Friday, August 11, 2006

Table Games, Mini-epics, and Retirement Games

I’m getting ready to send another order to my online game store. There’s some new things I’d like to buy, and some older games that I want to add to my collection. So I’ve been pondering my choices, and once again I face the question that confronts most gamers sooner or later:

Do I buy the games I love, or do I buy the games that will truly get played?

Of course, phrasing the dilemma this way is at least partly a false choice. Because there are lots of games that I truly love, and that get lugged to my gaming group and get played. Repeatedly. And of course I’m never going to buy a game that I hate.

But there are games that look attractive to me that I know will sit on a shelf for years if I buy them. Many of these are wargames. And I know that if I dwell on them, read favorable reviews, and look at the photos of them posted on BGG, I may cave and acquire yet another strategic military simulation that may never feel the smooth varnished surface of a table beneath its hex map.

To clarify my thinking, I decided to do more than just ponder the merits of specific potential purchases. I’ve started to consider the various categories of games, and which categories are the most desirable. For me, it’s convenient to divide games into four categories: light table games, heavy table games, mini-epics, and retirement games. Here are my definitions of each.

Light Table Games. You know—fillers. These are the simple family-friendly games that can be played in an hour, or maybe an hour-and-a-half. These are games that I can play with my in-laws, and non-gamer friends. Many of these are eurogames, and gateway games for newbies. Games in this category that I already own include Clue, Settlers of Catan (my wife’s favorite), Union Pacific, and Ticket to Ride Europe.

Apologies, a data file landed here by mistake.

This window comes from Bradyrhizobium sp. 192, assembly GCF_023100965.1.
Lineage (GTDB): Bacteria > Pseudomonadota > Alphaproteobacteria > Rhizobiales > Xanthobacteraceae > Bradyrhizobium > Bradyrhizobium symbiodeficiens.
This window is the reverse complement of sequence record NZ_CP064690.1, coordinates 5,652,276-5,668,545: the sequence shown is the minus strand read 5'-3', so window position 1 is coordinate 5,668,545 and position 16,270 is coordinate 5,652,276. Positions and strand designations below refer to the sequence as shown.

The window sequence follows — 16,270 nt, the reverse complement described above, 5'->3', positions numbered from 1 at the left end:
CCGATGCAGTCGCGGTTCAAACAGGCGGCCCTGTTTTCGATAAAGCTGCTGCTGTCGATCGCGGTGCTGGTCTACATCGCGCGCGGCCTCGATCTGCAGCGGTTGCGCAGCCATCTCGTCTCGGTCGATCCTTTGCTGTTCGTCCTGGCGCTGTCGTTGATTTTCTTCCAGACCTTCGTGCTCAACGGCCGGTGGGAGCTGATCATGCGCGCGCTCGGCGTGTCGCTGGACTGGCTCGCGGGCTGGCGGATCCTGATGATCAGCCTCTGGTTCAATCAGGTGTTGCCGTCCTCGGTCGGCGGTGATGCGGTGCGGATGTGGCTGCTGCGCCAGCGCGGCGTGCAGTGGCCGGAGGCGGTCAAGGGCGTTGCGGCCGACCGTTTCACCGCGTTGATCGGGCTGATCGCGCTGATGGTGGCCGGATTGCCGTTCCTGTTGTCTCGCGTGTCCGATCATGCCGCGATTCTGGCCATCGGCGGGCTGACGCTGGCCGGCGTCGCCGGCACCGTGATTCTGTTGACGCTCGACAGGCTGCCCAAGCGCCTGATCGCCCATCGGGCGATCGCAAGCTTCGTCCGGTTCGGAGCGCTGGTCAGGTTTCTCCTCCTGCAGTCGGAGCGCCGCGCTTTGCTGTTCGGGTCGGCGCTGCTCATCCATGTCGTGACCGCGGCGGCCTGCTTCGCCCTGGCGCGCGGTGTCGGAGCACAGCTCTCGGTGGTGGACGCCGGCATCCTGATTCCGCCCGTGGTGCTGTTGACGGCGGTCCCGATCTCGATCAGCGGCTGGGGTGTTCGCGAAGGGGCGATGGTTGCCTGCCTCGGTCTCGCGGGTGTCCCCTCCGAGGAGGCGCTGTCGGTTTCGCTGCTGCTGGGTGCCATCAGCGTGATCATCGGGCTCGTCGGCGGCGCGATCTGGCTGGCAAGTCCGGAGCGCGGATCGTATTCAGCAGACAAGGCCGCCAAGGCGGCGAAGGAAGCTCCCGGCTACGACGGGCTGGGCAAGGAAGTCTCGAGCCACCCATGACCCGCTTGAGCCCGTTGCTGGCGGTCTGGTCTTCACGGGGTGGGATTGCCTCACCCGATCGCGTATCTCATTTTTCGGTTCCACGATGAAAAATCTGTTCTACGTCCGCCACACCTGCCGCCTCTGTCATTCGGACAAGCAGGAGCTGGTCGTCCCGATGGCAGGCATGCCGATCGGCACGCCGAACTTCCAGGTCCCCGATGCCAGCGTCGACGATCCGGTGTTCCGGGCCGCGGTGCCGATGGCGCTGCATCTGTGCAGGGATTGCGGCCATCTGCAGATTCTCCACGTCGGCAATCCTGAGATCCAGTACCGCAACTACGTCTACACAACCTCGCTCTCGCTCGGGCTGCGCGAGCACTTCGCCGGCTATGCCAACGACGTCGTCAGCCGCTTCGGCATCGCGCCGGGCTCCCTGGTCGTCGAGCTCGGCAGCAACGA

Heavy Table Games. These are meatier, more complex, and can take longer to play than light table games, but they can still be played in under four hours or so. In other words, the gamer games. These are the games that I usually play with my gaming group. Many of my favorite games fall into this category. Some that I own include Power Grid, Puerto Rico, Fury of Dracula, A Game of Thrones, War of the Ring, Conquest of the Empire, Liberte, and Serenissima.

Mini-Epics. These are games that can last for hours and hours, but still can be completed in one day. Most of these are wargames (and I mentally throw many quick-playing wargames into this category just because I don’t play two-player wargames with my gaming group). Games in this category that I own include Paths of Glory, Here I Stand, For the People, Third Reich, Totaler Krieg, and Europe Engulfed. Arkham Horror gets shoved into this category because it sometimes takes more than four hours to play.

Retirement Games. These are games that I probably won’t be able to play until I retire (or at least until my daughters grow up and leave home). These games need a room dedicated just to gaming so the game can be left set up for days or weeks. I only own a couple of these: Decision Games War Between the States, and the SPI/TSR version of Advanced ETO. Huge wargames can still sometimes fascinate me, but this is the category that I try hardest to avoid. In my more disciplined moments, buying these seems a waste of money.

So back to the eternal question. Do I buy the games I love the most, or the games that will get played the most?